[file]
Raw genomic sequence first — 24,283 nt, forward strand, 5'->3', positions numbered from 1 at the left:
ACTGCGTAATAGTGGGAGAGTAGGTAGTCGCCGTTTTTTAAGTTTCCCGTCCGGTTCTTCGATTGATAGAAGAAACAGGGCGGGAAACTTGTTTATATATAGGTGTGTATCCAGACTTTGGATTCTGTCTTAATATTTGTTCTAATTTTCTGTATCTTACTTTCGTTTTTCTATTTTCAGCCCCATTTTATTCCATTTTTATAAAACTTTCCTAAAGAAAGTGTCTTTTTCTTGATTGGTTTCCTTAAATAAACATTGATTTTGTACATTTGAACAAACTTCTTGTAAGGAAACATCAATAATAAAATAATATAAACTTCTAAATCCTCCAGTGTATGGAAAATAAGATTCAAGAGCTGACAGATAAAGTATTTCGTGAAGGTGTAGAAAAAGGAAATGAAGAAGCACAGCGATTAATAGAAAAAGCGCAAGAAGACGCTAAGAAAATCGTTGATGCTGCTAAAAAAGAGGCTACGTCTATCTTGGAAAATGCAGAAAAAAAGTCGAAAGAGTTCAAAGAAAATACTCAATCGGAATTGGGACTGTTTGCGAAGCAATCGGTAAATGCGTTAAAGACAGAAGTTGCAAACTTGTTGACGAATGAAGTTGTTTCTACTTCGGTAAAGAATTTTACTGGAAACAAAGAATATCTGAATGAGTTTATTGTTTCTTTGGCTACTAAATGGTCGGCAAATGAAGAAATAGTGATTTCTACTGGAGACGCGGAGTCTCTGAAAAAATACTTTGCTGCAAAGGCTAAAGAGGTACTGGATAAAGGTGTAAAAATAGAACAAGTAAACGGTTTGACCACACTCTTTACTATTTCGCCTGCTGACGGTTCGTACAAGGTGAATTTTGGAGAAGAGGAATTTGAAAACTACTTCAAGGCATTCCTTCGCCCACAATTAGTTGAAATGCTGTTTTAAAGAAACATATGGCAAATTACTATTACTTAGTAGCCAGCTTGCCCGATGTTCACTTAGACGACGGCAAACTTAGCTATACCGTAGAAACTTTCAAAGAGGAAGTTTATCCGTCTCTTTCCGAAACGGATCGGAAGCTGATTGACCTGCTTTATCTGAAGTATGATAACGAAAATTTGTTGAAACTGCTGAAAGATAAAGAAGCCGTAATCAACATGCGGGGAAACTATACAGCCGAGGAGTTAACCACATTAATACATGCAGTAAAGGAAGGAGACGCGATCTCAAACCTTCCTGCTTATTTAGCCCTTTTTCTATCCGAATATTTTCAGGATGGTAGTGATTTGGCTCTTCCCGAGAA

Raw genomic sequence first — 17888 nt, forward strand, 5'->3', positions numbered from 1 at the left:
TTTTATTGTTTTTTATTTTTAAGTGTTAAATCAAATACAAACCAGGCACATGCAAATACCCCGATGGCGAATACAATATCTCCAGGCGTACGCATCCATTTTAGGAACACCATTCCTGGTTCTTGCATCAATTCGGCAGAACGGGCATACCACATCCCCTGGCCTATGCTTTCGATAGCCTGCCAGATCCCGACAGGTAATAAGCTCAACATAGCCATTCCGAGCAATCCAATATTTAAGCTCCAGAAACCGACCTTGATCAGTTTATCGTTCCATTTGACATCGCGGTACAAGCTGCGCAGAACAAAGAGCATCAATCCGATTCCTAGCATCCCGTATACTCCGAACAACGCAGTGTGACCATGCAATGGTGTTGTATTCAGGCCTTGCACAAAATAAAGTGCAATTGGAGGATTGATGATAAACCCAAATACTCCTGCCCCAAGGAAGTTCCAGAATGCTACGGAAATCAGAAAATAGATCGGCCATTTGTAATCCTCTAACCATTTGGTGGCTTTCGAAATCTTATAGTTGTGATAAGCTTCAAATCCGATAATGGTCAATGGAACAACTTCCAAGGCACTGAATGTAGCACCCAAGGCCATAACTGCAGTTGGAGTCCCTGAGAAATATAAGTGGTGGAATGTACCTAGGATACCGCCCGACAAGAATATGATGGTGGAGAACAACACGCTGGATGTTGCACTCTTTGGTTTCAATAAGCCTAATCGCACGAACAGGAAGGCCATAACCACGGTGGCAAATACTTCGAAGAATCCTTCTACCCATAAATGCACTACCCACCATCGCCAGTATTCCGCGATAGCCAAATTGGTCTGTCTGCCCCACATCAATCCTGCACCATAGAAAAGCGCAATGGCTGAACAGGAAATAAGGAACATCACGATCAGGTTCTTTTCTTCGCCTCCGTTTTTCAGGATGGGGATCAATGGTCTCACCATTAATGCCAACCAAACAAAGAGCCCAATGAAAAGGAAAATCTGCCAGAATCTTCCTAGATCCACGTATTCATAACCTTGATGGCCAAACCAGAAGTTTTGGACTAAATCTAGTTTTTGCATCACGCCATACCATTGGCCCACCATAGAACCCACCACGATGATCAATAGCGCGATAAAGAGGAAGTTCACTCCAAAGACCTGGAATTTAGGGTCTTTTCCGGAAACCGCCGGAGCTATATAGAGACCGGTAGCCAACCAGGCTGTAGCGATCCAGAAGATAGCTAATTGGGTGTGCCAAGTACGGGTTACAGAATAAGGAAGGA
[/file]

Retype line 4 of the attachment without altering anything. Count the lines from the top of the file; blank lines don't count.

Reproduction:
TTTTATTGTTTTTTATTTTTAAGTGTTAAATCAAATACAAACCAGGCACATGCAAATACCCCGATGGCGAATACAATATCTCCAGGCGTACGCATCCATTTTAGGAACACCATTCCTGGTTCTTGCATCAATTCGGCAGAACGGGCATACCACATCCCCTGGCCTATGCTTTCGATAGCCTGCCAGATCCCGACAGGTAATAAGCTCAACATAGCCATTCCGAGCAATCCAATATTTAAGCTCCAGAAACCGACCTTGATCAGTTTATCGTTCCATTTGACATCGCGGTACAAGCTGCGCAGAACAAAGAGCATCAATCCGATTCCTAGCATCCCGTATACTCCGAACAACGCAGTGTGACCATGCAATGGTGTTGTATTCAGGCCTTGCACAAAATAAAGTGCAATTGGAGGATTGATGATAAACCCAAATACTCCTGCCCCAAGGAAGTTCCAGAATGCTACGGAAATCAGAAAATAGATCGGCCATTTGTAATCCTCTAACCATTTGGTGGCTTTCGAAATCTTATAGTTGTGATAAGCTTCAAATCCGATAATGGTCAATGGAACAACTTCCAAGGCACTGAATGTAGCACCCAAGGCCATAACTGCAGTTGGAGTCCCTGAGAAATATAAGTGGTGGAATGTACCTAGGATACCGCCCGACAAGAATATGATGGTGGAGAACAACACGCTGGATGTTGCACTCTTTGGTTTCAATAAGCCTAATCGCACGAACAGGAAGGCCATAACCACGGTGGCAAATACTTCGAAGAATCCTTCTACCCATAAATGCACTACCCACCATCGCCAGTATTCCGCGATAGCCAAATTGGTCTGTCTGCCCCACATCAATCCTGCACCATAGAAAAGCGCAATGGCTGAACAGGAAATAAGGAACATCACGATCAGGTTCTTTTCTTCGCCTCCGTTTTTCAGGATGGGGATCAATGGTCTCACCATTAATGCCAACCAAACAAAGAGCCCAATGAAAAGGAAAATCTGCCAGAATCTTCCTAGATCCACGTATTCATAACCTTGATGGCCAAACCAGAAGTTTTGGACTAAATCTAGTTTTTGCATCACGCCATACCATTGGCCCACCATAGAACCCACCACGATGATCAATAGCGCGATAAAGAGGAAGTTCACTCCAAAGACCTGGAATTTAGGGTCTTTTCCGGAAACCGCCGGAGCTATATAGAGACCGGTAGCCAACCAGGCTGTAGCGATCCAGAAGATAGCTAATTGGGTGTGCCAAGTACGGGTTACAGAATAAGGAAGGA